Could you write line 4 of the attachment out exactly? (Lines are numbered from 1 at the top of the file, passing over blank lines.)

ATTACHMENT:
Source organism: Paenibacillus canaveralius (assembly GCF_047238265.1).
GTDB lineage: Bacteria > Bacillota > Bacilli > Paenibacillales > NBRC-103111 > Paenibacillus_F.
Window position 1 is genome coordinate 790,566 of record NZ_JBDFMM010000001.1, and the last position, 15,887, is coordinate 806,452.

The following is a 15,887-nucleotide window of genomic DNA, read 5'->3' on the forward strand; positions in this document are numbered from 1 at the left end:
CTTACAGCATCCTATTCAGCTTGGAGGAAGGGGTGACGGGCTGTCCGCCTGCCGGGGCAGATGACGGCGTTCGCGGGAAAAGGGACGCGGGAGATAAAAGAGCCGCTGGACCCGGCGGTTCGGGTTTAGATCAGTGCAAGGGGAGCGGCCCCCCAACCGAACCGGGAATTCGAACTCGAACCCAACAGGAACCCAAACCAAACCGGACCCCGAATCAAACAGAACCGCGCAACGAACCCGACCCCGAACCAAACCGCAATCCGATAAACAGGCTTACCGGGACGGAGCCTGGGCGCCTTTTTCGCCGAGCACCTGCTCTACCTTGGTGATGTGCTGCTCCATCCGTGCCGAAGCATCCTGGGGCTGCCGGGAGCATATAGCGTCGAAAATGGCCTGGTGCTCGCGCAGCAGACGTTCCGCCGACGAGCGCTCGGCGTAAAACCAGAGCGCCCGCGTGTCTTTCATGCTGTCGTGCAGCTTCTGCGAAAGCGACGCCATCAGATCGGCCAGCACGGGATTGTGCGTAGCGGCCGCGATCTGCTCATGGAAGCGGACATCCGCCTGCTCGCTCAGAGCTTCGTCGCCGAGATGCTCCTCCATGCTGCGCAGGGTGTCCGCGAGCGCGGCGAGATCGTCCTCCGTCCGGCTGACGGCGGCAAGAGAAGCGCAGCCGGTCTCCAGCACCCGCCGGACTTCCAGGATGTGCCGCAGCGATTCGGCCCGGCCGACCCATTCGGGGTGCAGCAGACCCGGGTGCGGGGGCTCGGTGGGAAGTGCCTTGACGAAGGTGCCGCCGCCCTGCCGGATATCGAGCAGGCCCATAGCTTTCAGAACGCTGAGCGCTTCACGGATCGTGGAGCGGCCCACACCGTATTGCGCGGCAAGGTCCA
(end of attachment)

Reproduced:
The following is a 15,887-nucleotide window of genomic DNA, read 5'->3' on the forward strand; positions in this document are numbered from 1 at the left end: